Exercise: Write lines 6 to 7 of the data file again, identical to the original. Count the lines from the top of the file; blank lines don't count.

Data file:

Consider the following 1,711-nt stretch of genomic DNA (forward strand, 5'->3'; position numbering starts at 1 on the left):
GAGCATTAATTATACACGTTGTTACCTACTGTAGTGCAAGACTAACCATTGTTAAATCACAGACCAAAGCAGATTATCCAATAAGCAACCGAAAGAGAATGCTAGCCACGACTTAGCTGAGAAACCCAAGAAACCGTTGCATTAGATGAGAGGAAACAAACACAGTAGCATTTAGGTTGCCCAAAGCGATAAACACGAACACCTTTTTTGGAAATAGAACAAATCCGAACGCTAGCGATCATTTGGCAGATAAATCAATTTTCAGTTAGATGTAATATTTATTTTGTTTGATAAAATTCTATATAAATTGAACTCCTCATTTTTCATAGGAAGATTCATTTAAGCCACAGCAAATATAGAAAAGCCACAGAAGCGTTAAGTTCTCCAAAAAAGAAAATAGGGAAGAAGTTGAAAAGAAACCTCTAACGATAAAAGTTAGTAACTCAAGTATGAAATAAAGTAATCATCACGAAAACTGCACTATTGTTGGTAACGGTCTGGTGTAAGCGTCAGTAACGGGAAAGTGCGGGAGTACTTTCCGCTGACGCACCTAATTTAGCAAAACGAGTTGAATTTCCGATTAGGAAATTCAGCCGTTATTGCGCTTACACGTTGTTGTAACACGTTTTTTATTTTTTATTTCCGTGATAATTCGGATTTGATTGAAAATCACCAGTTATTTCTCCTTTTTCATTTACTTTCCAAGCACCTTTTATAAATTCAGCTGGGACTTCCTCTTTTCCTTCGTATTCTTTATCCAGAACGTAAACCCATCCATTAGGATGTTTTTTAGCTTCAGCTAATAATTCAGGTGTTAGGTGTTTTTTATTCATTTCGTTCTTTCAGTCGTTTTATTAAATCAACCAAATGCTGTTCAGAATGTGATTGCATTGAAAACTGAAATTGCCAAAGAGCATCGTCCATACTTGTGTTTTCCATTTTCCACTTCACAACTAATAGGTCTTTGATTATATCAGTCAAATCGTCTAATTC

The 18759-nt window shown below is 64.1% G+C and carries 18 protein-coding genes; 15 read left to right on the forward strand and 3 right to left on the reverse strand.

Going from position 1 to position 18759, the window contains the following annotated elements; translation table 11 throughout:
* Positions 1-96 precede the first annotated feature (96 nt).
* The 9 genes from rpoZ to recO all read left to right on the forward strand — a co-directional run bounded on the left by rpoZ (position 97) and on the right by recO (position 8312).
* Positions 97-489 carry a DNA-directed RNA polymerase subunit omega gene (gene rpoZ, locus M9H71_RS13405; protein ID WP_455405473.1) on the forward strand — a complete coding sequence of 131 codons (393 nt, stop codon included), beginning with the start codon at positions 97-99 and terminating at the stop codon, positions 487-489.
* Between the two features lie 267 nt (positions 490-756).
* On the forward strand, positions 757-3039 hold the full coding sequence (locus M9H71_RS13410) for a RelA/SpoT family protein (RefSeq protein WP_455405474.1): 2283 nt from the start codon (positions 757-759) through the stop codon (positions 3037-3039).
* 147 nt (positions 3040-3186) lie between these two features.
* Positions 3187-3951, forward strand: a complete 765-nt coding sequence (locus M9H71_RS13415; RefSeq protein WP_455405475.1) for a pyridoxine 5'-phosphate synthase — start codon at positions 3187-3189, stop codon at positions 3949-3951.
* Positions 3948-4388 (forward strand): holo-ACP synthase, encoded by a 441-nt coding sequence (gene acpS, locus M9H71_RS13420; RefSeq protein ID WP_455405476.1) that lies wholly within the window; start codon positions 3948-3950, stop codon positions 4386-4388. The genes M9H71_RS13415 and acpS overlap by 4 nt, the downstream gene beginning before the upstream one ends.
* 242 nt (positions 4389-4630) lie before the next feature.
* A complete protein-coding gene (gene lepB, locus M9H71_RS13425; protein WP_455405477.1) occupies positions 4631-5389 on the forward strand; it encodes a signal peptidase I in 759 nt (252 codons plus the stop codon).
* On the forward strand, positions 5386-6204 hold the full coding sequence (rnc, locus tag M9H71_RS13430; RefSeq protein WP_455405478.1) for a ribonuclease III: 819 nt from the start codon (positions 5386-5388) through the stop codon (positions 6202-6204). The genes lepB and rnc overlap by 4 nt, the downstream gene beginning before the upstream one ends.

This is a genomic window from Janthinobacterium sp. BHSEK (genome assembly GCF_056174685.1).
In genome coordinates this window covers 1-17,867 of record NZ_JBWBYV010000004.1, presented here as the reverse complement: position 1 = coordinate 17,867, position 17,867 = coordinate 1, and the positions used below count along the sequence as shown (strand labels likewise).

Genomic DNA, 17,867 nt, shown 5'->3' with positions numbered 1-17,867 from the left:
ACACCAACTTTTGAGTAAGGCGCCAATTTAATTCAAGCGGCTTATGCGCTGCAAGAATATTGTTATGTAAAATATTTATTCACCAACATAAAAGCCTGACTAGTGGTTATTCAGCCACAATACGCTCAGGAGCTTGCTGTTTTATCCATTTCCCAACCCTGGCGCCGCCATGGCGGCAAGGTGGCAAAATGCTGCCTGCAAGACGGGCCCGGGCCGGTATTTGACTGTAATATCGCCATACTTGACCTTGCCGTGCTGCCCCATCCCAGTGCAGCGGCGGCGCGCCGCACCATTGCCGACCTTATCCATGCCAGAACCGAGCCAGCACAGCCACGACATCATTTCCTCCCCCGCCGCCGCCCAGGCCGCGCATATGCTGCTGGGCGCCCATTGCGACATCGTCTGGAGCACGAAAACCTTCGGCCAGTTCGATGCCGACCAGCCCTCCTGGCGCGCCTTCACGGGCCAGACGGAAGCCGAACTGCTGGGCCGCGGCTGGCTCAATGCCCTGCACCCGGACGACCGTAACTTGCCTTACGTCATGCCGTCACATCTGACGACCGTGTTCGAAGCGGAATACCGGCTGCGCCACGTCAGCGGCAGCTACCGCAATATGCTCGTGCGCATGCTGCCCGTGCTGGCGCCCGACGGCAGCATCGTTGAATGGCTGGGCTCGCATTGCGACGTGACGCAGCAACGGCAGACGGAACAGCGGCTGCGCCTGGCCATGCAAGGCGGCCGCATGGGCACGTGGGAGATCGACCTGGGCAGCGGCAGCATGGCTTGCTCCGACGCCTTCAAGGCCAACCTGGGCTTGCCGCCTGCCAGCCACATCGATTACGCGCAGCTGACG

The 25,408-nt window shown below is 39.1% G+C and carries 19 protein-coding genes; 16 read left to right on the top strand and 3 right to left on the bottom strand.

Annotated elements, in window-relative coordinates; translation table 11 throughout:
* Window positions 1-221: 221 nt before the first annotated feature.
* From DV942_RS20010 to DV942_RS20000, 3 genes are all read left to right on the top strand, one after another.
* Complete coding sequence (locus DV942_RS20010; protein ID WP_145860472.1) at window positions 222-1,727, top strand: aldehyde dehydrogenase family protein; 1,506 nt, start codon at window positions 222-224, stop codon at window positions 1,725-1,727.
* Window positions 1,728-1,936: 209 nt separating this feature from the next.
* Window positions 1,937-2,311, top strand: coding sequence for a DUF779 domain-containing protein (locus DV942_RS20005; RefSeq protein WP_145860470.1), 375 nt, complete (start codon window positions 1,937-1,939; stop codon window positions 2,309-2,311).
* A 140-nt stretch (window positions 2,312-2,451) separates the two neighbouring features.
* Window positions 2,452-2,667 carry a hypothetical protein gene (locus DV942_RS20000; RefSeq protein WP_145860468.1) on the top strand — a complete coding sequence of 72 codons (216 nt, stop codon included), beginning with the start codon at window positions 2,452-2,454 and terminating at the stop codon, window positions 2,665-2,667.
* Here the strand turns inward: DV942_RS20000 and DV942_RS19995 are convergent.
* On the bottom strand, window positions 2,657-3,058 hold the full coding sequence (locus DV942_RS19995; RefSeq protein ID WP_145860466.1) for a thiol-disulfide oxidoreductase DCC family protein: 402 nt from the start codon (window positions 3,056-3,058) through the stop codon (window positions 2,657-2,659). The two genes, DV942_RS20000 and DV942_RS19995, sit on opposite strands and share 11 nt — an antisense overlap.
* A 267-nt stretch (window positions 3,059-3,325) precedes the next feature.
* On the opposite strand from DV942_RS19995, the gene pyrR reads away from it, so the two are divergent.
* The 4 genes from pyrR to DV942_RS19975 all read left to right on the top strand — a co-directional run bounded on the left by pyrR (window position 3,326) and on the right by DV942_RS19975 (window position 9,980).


* The 9 genes from rpoZ to recO all read left to right on the forward strand — a co-directional run bounded on the left by rpoZ (position 97) and on the right by recO (position 8312).
* Positions 97-489 carry a DNA-directed RNA polymerase subunit omega gene (gene rpoZ, locus M9H71_RS13405; protein ID WP_455405473.1) on the forward strand — a complete coding sequence of 131 codons (393 nt, stop codon included), beginning with the start codon at positions 97-99 and terminating at the stop codon, positions 487-489.